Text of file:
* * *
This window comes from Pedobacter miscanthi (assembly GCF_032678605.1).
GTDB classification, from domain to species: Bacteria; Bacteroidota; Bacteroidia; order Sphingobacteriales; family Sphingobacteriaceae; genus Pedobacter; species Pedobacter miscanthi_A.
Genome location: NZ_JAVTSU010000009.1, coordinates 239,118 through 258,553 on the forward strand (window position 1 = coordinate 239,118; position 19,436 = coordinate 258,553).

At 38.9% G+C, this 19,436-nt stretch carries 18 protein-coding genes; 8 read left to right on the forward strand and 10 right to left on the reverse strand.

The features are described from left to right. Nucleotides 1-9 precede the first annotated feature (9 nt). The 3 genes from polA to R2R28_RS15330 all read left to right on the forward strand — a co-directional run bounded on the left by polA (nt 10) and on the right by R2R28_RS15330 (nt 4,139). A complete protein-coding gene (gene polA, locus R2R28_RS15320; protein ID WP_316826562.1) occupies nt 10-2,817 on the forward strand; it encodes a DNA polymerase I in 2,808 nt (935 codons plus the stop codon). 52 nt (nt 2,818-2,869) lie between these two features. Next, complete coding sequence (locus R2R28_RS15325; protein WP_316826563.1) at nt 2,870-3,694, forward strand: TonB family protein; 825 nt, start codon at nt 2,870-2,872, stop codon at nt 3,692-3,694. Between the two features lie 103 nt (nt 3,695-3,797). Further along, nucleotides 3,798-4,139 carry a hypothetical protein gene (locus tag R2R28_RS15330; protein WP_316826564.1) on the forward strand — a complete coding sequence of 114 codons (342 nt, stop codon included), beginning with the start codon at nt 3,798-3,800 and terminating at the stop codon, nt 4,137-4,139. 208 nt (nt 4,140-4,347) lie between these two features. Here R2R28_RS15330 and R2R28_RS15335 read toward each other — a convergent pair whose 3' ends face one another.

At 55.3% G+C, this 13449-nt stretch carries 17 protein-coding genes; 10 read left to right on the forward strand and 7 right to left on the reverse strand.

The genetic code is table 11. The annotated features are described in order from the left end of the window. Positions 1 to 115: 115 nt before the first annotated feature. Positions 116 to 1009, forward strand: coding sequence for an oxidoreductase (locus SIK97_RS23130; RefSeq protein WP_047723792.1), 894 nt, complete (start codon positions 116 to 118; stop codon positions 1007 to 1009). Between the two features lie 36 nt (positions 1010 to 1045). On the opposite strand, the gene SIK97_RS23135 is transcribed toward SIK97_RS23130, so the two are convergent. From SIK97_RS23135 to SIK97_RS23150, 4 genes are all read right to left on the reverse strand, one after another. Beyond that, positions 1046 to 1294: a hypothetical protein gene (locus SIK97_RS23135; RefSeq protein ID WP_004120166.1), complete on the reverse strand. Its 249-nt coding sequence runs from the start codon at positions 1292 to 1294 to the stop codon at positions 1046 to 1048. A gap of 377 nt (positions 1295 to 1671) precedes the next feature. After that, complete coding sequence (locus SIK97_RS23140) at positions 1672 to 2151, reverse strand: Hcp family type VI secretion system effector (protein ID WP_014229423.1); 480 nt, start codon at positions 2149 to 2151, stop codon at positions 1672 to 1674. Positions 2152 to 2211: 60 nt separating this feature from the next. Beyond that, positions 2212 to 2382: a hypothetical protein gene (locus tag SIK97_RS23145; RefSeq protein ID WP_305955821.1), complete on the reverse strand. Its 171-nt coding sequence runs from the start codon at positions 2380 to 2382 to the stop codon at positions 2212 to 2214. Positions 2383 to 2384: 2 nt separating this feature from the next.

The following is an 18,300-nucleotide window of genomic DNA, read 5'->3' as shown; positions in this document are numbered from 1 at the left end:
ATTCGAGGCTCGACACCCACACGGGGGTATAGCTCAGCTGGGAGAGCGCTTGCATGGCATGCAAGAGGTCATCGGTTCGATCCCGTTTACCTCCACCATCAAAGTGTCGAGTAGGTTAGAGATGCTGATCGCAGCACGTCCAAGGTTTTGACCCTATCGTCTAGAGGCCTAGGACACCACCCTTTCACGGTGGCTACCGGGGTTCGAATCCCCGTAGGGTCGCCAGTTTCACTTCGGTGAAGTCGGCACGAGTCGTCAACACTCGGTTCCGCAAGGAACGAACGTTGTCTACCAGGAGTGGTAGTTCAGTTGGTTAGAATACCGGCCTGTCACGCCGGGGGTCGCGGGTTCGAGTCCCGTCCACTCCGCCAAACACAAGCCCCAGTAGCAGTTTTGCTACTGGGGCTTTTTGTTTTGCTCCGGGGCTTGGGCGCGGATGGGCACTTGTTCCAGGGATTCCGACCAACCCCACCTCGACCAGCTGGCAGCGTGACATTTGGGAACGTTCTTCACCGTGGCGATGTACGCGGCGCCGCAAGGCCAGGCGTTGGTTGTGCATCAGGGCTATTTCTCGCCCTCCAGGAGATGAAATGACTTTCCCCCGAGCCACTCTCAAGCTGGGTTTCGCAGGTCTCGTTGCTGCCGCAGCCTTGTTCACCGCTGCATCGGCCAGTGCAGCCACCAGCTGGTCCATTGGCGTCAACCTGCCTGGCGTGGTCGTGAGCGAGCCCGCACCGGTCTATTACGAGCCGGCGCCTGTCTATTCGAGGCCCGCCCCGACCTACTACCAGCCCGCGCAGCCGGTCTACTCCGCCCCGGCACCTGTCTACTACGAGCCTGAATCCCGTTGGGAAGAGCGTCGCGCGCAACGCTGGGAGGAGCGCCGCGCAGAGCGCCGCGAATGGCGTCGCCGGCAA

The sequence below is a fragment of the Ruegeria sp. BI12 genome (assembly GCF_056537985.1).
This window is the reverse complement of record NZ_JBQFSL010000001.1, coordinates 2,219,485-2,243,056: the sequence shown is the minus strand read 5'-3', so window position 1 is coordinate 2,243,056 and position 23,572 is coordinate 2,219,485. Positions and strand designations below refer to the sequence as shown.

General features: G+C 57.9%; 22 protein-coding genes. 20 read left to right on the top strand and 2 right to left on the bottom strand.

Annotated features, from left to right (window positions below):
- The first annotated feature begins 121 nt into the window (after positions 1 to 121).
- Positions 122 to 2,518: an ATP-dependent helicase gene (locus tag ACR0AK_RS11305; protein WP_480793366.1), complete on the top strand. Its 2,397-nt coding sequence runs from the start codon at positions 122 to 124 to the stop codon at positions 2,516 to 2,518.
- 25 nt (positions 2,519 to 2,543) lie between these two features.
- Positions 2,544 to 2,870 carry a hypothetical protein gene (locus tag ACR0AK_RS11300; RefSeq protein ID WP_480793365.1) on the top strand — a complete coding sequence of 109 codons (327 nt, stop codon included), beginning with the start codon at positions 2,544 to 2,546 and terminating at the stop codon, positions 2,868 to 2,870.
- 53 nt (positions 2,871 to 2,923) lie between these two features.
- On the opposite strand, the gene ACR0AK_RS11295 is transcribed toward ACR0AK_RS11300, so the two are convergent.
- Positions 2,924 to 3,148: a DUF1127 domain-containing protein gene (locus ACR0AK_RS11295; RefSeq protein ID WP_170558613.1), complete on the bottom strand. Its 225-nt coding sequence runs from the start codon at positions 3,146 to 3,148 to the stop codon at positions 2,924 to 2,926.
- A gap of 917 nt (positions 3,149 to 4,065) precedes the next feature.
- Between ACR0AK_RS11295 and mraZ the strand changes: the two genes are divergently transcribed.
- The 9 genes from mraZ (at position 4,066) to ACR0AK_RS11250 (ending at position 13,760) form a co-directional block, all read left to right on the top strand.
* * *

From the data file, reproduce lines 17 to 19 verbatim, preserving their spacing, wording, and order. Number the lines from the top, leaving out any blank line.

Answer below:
- Positions 2,544 to 2,870 carry a hypothetical protein gene (locus tag ACR0AK_RS11300; RefSeq protein ID WP_480793365.1) on the top strand — a complete coding sequence of 109 codons (327 nt, stop codon included), beginning with the start codon at positions 2,544 to 2,546 and terminating at the stop codon, positions 2,868 to 2,870.
- 53 nt (positions 2,871 to 2,923) lie between these two features.
- On the opposite strand, the gene ACR0AK_RS11295 is transcribed toward ACR0AK_RS11300, so the two are convergent.